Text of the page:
SAN FRANCISCOThe theory that serotonin might mediate both
depression and fatigue in cancer patients was debunked by results of a
community-based study involving more than 700 cancer patients. Reporting on
behalf of the University of Rochester Cancer Center Community Clinical Oncology
Program (CCOP), Gary R. Morrow, MD, said, "Our data suggest that it is
unlikely that serotonin is involved as a final common pathway for fatigue and
Debilitating fatigue is reported by up to one half of cancer
patients at some point during diagnosis, treatment, or recovery. Because
fatigue commonly co-exists with depression in patients undergoing chemotherapy,
the theory arose that administration of an antidepressant that alleviates
symptoms of depression should also reduce fatigue. If indeed serotonin mediated
both depression and fatigue, then the selective serotonin reuptake inhibitors (SSRIs)
should help both problems.
In the Rochester study, patients randomized to receive the SSRI
paroxetine (Paxil) had significantly less depression during cancer chemotherapy
than those randomized to placebo (P < 0.01), but there was no
significant effect on fatigue.
The double-blind study included 738 patients194 males (26%)
and 544 females (74%)from 188 different private medical oncology practices
affiliated with the CCOP. "This trial was not done in a tertiary center.
It was done in the community," Dr. Morrow emphasized.
All Had Reported Fatigue
The patients enrolled in the study had reported fatigue by day
7 following the second of at least four cycles of chemotherapy. Patients were
randomly assigned to receive either 20 mg of paroxetine or an identical-looking
placebo, beginning between days 7 through 10 following cycle two and continuing
until day 7 of cycle four.
Questionnaires measuring fatigue were completed at home by
patients on day 7 of cycles two (baseline), three, and four (outcome). The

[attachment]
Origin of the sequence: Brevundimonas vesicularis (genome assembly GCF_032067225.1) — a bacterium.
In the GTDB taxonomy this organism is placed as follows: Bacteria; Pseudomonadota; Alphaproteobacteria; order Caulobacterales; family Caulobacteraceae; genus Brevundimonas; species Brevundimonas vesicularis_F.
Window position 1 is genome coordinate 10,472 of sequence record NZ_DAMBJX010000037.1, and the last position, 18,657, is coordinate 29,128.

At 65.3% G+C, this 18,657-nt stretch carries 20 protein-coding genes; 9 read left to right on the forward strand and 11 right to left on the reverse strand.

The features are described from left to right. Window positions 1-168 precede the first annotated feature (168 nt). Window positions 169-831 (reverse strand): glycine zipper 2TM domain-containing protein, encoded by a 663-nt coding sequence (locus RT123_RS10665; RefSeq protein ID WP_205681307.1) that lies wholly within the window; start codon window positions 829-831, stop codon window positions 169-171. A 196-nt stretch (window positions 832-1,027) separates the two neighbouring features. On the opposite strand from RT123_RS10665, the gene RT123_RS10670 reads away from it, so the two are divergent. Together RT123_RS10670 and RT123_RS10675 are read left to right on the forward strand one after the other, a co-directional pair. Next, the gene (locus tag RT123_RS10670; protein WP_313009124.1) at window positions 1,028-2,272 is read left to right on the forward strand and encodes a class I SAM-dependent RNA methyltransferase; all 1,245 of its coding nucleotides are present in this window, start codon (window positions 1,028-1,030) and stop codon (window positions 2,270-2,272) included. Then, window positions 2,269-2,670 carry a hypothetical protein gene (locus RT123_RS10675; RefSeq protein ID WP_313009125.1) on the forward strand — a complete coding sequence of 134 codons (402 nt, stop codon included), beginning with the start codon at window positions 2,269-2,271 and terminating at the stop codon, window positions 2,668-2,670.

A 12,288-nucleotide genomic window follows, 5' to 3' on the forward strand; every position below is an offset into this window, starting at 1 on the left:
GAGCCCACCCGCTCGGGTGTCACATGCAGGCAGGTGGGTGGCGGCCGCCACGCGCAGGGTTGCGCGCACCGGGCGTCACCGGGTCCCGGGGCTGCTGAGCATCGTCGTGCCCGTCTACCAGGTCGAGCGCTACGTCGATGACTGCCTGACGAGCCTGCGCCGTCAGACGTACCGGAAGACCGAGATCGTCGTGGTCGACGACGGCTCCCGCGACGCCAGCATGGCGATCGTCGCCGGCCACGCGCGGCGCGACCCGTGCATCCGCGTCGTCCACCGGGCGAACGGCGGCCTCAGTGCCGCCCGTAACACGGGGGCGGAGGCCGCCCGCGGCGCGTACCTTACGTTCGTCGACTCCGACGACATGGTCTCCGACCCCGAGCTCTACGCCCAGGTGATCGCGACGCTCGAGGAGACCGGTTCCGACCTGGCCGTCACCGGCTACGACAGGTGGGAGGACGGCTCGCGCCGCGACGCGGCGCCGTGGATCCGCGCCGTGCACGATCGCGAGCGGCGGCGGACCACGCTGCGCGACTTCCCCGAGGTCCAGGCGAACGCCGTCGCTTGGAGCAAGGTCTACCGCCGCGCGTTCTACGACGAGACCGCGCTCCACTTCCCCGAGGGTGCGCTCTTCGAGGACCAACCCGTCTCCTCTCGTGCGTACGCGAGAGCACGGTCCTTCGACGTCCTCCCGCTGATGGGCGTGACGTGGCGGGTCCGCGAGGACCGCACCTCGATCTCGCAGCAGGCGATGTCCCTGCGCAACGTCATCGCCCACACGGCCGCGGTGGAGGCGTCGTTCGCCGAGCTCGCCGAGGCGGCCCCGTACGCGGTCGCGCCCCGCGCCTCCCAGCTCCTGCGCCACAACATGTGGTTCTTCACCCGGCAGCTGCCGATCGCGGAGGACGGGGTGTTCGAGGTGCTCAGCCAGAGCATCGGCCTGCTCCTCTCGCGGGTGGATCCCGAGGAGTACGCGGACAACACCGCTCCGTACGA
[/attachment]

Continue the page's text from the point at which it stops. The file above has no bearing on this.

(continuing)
Multidimensional Assessment of Fatigue (MAF), Profile of Mood States (POMS),
and Fatigue Symptom Checklist (FSCL) were used to measure fatigue and the POMS
and Center for Epidemiologic Studies-Depression (CES-D) to measure depression.
Baseline measures of fatigue and depression were comparable for patients in the
two study groups.
"This study demonstrates that we can successfully treat
depression in cancer patients, but there was absolutely not one hint of effect
on fatigue," Dr. Morrow said.
More Effective Strategy
Fatigue affects 70% of cancer patients and may persist for
months and even years after patients are off therapy, reported Patricia Ganz,
MD, of the UCLA School of Medicine and Public Health, Jonsson Comprehensive
Cancer Center in Los Angeles. "This study suggests that addressing
physiological and treatment-related factors may be a more effective strategy
for control of fatigue than use of SSRIs," continued Dr. Ganz, who served
as discussant for the presentation.
"Questions that might be raised include: How were medical
issues controlled in these patients? How many patients had febrile neutropenia
or were given white cell growth factors? Was erythropoietin given? What level
of anemia was controlled for?"
She pointed out that anemia, neutropenia, hypothyroidism, and
electrolyte problems can all be direct causes of fatigue in cancer patients.